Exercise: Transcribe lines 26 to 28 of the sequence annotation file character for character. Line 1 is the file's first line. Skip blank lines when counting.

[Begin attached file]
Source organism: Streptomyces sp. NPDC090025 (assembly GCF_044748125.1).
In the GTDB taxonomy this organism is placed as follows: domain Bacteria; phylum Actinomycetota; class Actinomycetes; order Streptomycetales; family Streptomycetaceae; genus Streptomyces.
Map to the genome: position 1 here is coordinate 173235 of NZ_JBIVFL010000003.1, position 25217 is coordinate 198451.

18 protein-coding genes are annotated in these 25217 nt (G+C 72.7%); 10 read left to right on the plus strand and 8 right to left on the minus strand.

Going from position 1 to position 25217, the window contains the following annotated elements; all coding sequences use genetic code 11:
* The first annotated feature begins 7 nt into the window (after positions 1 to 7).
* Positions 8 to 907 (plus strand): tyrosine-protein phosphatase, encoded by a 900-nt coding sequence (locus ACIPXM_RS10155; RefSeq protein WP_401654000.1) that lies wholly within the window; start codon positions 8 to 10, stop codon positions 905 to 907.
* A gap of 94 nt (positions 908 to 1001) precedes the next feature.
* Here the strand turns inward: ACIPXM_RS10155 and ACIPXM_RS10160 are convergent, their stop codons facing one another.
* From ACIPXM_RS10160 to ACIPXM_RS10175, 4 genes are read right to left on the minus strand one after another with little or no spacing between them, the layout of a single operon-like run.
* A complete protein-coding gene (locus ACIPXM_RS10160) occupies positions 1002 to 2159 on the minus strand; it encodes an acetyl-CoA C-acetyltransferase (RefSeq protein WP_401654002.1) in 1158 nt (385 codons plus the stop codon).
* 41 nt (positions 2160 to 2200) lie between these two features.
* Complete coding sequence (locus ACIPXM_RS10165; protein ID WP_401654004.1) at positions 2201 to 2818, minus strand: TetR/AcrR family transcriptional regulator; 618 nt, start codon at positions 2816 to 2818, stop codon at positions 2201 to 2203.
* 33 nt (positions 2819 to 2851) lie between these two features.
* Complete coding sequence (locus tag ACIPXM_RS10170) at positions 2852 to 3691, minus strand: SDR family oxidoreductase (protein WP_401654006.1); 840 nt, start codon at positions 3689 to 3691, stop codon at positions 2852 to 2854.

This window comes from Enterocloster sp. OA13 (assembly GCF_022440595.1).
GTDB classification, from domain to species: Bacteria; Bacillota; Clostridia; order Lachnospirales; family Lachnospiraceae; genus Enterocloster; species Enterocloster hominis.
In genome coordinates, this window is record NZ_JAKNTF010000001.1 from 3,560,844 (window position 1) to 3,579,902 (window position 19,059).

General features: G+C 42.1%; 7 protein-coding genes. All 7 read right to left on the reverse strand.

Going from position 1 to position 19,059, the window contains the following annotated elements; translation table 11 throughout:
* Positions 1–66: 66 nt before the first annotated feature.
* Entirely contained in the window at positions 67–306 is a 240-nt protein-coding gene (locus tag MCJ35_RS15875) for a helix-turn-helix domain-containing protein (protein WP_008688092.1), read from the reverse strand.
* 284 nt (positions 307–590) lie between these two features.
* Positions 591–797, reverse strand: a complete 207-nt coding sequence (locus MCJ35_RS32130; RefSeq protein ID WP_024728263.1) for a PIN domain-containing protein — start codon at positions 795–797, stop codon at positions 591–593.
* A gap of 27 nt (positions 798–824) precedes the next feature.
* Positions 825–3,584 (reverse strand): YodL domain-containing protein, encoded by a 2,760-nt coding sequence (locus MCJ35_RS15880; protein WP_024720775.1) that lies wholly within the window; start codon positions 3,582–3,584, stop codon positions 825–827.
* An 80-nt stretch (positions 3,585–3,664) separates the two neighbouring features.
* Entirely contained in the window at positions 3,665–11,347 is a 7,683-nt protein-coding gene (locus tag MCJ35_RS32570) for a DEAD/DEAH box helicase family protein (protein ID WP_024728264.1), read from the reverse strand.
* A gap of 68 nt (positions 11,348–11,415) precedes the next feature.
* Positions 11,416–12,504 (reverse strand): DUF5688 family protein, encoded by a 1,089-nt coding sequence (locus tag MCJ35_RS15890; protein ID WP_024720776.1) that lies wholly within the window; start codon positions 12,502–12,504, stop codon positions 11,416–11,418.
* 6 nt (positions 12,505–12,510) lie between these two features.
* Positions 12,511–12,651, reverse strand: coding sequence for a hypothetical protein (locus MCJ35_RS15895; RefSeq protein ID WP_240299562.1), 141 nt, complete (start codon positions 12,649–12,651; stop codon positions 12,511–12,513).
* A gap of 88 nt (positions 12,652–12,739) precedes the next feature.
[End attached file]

* Positions 825–3,584 (reverse strand): YodL domain-containing protein, encoded by a 2,760-nt coding sequence (locus MCJ35_RS15880; protein WP_024720775.1) that lies wholly within the window; start codon positions 3,582–3,584, stop codon positions 825–827.
* An 80-nt stretch (positions 3,585–3,664) separates the two neighbouring features.
* Entirely contained in the window at positions 3,665–11,347 is a 7,683-nt protein-coding gene (locus tag MCJ35_RS32570) for a DEAD/DEAH box helicase family protein (protein ID WP_024728264.1), read from the reverse strand.